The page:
* word can be provided a character at time (by calling add()), or at once
  * by calling one of the various stem(something) methods.

class Stemmer
{  private char[] b;
   private int i,     /* offset into b */
               i_end, /* offset to end of stemmed word */
               j, k;
   private static final int INC = 50;
                     /* unit of size whereby b is increased */
   public Stemmer()
   {  b = new char[INC];
      i = 0;
      i_end = 0;

    * Add a character to the word being stemmed.  When you are finished
    * adding characters, you can call stem(void) to stem the word.

   public void add(char ch)
   {  if (i == b.length)
      {  char[] new_b = new char[i+INC];
         for (int c = 0; c < i; c++) new_b[c] = b[c];
         b = new_b;
      b[i++] = ch;

   /** Adds wLen characters to the word being stemmed contained in a portion
    * of a char[] array. This is like repeated calls of add(char ch), but
    * faster.

   public void add(char[] w, int wLen)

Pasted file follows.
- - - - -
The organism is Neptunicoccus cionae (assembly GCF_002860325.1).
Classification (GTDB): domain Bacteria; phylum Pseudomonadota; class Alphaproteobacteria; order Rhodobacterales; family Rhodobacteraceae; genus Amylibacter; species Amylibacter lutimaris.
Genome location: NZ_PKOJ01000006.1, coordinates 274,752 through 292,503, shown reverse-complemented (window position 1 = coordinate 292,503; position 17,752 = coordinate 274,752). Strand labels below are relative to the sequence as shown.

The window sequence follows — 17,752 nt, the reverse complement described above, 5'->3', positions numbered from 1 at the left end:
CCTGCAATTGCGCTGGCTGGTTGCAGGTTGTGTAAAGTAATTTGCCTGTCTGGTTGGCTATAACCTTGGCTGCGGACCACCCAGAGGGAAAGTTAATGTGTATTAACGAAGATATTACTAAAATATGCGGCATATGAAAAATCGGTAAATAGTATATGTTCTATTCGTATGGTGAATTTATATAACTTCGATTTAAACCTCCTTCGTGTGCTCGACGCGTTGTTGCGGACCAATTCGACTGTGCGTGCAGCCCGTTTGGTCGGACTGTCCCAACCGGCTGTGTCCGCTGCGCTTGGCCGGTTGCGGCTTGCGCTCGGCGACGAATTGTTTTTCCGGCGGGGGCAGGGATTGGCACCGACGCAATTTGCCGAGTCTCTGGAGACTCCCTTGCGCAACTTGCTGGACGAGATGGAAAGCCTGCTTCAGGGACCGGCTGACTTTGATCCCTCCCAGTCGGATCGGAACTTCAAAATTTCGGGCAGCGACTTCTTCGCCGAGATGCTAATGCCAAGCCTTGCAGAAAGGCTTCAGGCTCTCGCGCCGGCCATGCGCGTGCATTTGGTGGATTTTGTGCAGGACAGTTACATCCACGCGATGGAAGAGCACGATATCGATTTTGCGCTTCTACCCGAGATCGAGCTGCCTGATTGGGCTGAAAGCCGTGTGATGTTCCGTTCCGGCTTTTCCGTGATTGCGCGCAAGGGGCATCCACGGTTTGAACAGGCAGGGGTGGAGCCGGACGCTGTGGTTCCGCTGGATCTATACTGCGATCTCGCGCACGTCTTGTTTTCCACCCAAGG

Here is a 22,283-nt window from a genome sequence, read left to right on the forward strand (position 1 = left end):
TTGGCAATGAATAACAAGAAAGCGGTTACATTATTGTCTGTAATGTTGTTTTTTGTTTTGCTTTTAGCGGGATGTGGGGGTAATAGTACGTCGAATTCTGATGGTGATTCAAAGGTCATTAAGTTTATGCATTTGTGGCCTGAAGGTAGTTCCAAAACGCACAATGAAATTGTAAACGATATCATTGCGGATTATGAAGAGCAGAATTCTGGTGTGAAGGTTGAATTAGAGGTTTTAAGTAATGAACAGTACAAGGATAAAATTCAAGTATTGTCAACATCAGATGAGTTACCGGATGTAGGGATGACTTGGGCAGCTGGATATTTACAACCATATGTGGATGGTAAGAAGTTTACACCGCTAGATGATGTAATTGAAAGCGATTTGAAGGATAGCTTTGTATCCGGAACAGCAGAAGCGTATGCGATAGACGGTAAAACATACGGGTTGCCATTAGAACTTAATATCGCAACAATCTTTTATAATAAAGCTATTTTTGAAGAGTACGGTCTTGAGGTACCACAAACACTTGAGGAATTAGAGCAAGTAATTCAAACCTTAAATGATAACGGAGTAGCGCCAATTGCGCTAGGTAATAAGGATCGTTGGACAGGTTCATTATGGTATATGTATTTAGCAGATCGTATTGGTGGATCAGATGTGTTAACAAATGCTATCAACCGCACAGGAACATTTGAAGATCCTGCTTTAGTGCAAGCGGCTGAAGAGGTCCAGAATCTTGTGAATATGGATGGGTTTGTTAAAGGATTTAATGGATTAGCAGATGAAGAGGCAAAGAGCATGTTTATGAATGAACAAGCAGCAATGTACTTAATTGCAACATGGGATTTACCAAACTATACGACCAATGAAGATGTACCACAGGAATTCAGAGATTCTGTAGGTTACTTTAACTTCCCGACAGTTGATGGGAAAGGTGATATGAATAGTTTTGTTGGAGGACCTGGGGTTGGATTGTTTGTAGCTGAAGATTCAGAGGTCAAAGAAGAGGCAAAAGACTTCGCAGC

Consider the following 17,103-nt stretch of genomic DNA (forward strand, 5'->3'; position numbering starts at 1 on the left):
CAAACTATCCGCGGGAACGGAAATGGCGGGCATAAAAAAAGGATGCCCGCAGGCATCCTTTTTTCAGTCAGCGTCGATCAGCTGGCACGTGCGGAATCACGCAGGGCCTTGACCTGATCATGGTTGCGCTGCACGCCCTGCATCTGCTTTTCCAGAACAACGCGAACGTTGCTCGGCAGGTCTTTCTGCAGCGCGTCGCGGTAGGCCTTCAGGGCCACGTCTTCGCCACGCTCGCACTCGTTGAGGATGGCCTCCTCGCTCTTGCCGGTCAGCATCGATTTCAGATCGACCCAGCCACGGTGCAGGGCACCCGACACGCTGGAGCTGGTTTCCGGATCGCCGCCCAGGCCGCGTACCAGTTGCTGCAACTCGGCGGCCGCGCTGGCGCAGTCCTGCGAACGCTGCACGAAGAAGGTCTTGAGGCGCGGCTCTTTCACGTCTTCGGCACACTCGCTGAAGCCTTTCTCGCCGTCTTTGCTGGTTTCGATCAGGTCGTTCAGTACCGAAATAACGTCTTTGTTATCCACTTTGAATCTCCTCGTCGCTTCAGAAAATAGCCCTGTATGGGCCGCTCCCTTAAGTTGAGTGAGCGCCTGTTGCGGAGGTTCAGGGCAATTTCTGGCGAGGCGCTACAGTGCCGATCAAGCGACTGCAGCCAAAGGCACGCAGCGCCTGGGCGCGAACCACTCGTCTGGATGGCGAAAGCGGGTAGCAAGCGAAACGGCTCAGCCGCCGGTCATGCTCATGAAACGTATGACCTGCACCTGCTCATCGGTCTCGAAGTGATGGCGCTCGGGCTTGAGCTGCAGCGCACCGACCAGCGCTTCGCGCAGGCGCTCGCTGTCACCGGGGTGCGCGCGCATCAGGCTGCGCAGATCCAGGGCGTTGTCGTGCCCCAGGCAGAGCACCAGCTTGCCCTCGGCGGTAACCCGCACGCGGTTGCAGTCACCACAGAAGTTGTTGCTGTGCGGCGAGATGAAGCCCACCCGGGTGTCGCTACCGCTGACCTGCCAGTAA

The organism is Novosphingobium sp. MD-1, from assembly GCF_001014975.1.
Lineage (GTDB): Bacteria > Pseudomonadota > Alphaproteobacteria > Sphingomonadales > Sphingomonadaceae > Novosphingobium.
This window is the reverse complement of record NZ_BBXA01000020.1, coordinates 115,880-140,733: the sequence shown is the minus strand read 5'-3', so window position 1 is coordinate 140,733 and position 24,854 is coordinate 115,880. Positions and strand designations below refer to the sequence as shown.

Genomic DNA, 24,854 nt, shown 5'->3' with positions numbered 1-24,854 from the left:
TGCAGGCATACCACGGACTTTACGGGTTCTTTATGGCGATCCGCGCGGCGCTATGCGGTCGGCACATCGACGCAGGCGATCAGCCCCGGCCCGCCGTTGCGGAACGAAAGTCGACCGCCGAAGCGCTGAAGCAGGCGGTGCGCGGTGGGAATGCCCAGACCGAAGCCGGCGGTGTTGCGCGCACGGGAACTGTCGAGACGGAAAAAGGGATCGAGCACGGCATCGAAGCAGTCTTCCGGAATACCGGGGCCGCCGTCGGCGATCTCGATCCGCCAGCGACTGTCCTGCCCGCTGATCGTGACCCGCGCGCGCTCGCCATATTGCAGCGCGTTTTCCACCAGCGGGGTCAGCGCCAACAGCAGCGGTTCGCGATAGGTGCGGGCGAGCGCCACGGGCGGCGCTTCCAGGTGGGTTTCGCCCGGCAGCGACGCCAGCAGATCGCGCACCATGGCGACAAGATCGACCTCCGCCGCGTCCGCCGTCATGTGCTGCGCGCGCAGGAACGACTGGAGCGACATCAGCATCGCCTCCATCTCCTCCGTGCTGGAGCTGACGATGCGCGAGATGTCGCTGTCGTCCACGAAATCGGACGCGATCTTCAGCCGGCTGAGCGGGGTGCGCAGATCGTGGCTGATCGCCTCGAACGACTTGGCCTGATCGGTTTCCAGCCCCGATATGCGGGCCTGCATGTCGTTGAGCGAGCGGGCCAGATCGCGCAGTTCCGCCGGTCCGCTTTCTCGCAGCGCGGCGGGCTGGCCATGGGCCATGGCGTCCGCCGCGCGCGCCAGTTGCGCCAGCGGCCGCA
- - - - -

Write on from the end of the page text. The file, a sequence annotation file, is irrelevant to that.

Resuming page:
{  if (i+wLen >= b.length)
      {  char[] new_b = new char[i+wLen+INC];
         for (int c = 0; c < i; c++) new_b[c] = b[c];
         b = new_b;
      for (int c = 0; c < wLen; c++) b[i++] = w[c];

    * After a word has been stemmed, it can be retrieved by toString(),
    * or a reference to the internal buffer can be retrieved by getResultBuffer
    * and getResultLength (which is generally more efficient.)
   public String toString() { return new String(b,0,i_end); }

    * Returns the length of the word resulting from the stemming process.
   public int getResultLength() { return i_end; }

    * Returns a reference to a character buffer containing the results of
    * the stemming process.  You also need to consult getResultLength()
    * to determine the length of the result.